Staff referred to staffing levels as a barrier to supporting the social lives of PWID. Specifically, funding for staff cover to facilitate PWID socialising as individuals in the evenings was an issue. For example, one care staff stated that typical staff cover at a group home would not allow one staff member to support a person who wished to go on a date, as it would leave inadequate numbers of staff at the home with the remaining residents.

Organisational policies on relationships and sexuality were also a barrier. Just one of the six care staff felt confident that they knew the policy on relationships and sexuality in their organization. They described it as ‘not very detailed and not very helpful to staff’ (Áine, focus group, July 2010). Other staff were unsure about either the existence of a policy or its contents. As well as official policy, some staff described an unofficial lack of support for relationships and an over-emphasis on household tasks such as cleaning the residential centre/group home.

Although all the staff said they believed PWID had the right to intimate relationships, some expressed the opinion that other factors needed to be considered before the issue of intimate relationships, such as having more choice about diet and living arrangements. More platonic social opportunities were also mentioned.

Overall, the strongest theme that emerged from the staff accounts was fear about being held personally liable by the organisation and/or management if supporting relationships led to a negative outcome such as abuse or an unwanted pregnancy.

Conclusions

The concern for the welfare and wellbeing of service users was palpable in the conversations with care staff who participated in this study. Care staff expressed fear for the welfare of the service user if something were to go wrong, empathy for their restricted lifestyle, and at times guilt for having more social opportunities in their own lives. All theoretically supported the right of PWID to have intimate relationships. However, what was striking was the lack of personal agency in the accounts of how PWID were helped within organisations to have non-platonic relationships. Specifically, staff spoke of instances where, for example, a service user was supported to go on a date, but it was unclear who had provided the support. There was a gap between the personal perspectives of care staff and their own work practices.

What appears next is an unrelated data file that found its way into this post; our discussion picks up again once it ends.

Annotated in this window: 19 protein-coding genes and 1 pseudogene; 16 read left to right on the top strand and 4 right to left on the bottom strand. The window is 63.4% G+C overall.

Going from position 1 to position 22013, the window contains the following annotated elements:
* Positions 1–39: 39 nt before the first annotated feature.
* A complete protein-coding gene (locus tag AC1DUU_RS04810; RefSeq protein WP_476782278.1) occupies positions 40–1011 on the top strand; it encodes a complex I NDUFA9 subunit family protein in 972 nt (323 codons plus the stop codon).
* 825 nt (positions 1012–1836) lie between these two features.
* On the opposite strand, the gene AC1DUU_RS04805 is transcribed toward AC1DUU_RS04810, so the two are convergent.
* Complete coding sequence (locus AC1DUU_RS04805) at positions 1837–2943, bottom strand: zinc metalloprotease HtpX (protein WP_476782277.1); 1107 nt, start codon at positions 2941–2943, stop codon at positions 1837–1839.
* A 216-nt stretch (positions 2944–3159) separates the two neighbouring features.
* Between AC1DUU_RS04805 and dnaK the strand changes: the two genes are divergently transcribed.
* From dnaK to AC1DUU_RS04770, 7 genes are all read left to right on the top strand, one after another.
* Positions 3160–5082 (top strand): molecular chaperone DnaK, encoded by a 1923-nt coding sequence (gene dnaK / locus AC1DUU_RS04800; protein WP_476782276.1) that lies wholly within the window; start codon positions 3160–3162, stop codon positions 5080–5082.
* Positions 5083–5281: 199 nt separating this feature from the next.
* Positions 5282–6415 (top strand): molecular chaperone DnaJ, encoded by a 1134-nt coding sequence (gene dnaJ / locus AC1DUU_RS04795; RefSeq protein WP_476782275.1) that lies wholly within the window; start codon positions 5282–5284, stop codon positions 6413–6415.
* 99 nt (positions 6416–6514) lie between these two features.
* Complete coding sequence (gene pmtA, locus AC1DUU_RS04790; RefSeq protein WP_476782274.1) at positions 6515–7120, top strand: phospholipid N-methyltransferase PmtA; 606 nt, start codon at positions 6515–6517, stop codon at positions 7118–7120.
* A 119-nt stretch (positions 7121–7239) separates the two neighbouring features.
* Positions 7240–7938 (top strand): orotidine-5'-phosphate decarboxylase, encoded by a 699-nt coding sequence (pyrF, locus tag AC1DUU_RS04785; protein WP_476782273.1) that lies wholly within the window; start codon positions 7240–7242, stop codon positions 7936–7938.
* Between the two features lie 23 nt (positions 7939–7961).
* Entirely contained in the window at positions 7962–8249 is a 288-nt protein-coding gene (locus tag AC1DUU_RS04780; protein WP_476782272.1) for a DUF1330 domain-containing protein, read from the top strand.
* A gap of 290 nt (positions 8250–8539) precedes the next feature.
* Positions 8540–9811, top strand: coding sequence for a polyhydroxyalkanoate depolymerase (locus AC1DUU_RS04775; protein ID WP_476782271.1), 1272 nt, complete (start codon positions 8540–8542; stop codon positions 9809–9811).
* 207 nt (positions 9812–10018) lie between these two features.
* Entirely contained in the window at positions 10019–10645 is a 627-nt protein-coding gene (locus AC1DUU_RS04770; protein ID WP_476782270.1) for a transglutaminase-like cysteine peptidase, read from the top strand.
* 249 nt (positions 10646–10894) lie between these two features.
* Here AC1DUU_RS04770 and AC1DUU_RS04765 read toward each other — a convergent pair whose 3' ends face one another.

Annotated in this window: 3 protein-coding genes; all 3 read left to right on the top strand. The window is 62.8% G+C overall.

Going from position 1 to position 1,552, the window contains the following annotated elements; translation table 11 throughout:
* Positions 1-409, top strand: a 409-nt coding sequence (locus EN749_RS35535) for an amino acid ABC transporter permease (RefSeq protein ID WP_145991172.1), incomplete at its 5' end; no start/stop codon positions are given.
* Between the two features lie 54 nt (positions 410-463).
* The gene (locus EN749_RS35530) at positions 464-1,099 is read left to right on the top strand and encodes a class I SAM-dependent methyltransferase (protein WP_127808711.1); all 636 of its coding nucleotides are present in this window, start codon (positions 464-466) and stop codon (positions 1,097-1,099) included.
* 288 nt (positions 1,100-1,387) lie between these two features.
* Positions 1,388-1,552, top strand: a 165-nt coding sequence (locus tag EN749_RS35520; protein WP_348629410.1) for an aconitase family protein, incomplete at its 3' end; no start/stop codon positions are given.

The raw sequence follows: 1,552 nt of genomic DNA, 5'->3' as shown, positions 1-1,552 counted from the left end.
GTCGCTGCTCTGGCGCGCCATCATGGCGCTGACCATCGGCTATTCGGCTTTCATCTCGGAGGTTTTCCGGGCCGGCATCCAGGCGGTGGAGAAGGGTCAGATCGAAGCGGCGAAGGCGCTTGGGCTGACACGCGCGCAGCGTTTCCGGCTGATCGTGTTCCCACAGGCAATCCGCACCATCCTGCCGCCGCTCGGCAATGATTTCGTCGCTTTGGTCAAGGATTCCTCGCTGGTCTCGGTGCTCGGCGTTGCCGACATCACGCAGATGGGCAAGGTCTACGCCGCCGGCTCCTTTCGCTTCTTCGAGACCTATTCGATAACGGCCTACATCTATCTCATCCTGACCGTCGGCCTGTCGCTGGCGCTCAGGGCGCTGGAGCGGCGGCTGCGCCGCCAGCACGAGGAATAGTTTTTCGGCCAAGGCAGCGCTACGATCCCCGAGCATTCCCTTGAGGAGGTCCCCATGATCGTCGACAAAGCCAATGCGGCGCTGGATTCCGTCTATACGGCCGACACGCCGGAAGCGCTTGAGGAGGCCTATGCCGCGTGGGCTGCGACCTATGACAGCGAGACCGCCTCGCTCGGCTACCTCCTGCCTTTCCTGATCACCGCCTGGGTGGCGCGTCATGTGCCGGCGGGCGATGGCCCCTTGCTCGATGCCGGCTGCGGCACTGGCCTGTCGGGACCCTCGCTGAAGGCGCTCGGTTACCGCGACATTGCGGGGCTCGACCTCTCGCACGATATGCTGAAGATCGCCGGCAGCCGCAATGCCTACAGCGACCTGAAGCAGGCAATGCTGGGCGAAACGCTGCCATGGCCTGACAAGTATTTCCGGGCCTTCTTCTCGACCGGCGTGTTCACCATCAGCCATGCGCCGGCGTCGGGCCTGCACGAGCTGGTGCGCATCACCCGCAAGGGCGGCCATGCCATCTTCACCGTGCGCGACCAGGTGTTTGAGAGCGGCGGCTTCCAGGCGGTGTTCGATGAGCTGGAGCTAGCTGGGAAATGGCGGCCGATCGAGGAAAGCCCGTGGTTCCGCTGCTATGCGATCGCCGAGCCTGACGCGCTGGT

The crowbar that widened this gap appeared to be the policies of the organisation, both official and unofficial, around the area of relationships and sexuality for PWID. Beyond actual guidelines and policies, staff described a more impervious and subtle lack of organisational support, where prioritising of housekeeping tasks and general lack of resources led indirectly to a situation where (in the words of one care staff) there was no time to even sit down and talk about relationships. In the focus group discussion, sometimes it seemed that staff had internalised the organisational culture when they talked about having to consider other factors such as choice about diet before relationships. These comments are made out of concern for PWID, but it leads to several questions. Can we prioritise one need over another in the life of a person with a disability? Secondly, do we consider intimate relationships or even simply sex as an absolute right or an optional extra in the lives of PWID?

These are clear questions from the safety of an outsider’s position doing research. The reality is that care staff face every day the delicate task of trying to balance care and empowerment of PWID within a system which is imperfect and underfunded. Ireland has signed up to the UN CPRD which specifies that Ireland must ‘take effective and appropriate measures’ to remove barriers in the area of marriage, family, parenthood and relationships. These effective measures include changes in Irish law so that the UN Convention can be ratified. Ratifying the UN CRPD will form the foundation of recognition of intimate relationships as a human right for PWID in Ireland.

Recommendations

Besides changes in legislation, there are other measures that, if taken, would facilitate staff to support PWID to have relationships. These include:

1. National Quality Standards: Residential Services for People with Disabilities (Health Information and Quality Authority 2008) are evaluated by PWID with a view towards making them enforceable and compulsory. The standards recommend that ‘the individual’s privacy and dignity be respected at all times, and with particular regard to […] expressions of intimacy and sexuality.’ (p.19).

2. More resources are allocated to staff training in the area of relationships and sexuality and that all the training has input from self-advocates with an intellectual disability.

3. HSE provides funding for organisations to provide out-of-hours services in order to facilitate opportunities for social interaction for people with an intellectual disability.

4. An audit of the human rights component to social care training in Ireland.